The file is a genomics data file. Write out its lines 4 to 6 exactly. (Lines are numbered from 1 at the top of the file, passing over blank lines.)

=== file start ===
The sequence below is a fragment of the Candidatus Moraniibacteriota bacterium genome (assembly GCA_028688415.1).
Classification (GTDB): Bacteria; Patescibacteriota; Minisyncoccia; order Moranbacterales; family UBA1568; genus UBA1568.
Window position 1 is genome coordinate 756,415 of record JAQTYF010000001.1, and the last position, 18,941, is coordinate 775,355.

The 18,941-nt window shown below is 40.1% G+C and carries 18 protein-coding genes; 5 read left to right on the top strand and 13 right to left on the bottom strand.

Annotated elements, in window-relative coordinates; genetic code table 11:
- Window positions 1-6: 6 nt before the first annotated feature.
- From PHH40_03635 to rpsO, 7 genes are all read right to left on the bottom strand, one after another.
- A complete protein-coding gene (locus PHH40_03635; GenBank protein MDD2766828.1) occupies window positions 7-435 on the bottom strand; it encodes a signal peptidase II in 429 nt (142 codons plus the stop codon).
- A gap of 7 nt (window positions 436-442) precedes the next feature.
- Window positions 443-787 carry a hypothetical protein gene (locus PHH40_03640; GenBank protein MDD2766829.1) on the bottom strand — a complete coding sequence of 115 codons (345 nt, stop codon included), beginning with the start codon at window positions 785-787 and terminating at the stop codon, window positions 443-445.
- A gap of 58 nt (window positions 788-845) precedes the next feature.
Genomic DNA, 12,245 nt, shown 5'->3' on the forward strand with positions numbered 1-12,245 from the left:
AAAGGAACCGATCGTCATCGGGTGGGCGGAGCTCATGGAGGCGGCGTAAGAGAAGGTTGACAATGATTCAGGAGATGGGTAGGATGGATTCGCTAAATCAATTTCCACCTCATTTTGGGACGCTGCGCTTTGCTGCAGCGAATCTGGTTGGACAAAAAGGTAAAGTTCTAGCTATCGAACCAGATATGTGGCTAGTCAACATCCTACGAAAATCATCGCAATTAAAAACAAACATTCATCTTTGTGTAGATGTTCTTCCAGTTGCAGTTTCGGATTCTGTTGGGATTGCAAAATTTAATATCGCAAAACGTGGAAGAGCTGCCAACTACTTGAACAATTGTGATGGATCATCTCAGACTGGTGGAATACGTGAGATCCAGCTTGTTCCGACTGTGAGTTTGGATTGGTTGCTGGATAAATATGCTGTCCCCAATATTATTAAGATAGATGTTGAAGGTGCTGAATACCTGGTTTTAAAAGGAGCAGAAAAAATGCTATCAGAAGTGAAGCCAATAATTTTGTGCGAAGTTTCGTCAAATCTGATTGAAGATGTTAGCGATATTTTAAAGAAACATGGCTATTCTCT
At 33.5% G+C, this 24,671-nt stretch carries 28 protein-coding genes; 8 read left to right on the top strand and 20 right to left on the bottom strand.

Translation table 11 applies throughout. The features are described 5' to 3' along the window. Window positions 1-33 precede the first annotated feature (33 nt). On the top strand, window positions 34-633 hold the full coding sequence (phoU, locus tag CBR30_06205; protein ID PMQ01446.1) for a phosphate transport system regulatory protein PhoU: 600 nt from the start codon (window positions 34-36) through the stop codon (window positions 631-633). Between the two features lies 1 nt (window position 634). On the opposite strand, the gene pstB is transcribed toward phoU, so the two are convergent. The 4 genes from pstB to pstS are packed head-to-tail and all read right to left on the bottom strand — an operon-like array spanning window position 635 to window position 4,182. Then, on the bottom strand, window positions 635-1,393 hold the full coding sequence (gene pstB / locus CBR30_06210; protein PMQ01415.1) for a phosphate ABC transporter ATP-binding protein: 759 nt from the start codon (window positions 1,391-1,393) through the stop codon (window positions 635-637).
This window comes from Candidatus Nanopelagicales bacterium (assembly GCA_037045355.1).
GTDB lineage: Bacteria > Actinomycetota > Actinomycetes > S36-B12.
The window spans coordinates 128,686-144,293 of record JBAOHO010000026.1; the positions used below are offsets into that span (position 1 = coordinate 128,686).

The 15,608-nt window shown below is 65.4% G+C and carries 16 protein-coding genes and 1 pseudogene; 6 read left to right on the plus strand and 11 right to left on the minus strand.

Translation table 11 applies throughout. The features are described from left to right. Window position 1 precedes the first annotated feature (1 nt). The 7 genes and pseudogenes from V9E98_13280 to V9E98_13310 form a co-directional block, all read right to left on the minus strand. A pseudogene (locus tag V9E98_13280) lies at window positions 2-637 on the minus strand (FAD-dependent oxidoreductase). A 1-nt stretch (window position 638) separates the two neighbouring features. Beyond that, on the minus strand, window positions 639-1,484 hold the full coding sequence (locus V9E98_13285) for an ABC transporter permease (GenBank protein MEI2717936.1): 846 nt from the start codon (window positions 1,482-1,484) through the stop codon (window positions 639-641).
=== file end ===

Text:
The 18,941-nt window shown below is 40.1% G+C and carries 18 protein-coding genes; 5 read left to right on the top strand and 13 right to left on the bottom strand.

Annotated elements, in window-relative coordinates; genetic code table 11:
- Window positions 1-6: 6 nt before the first annotated feature.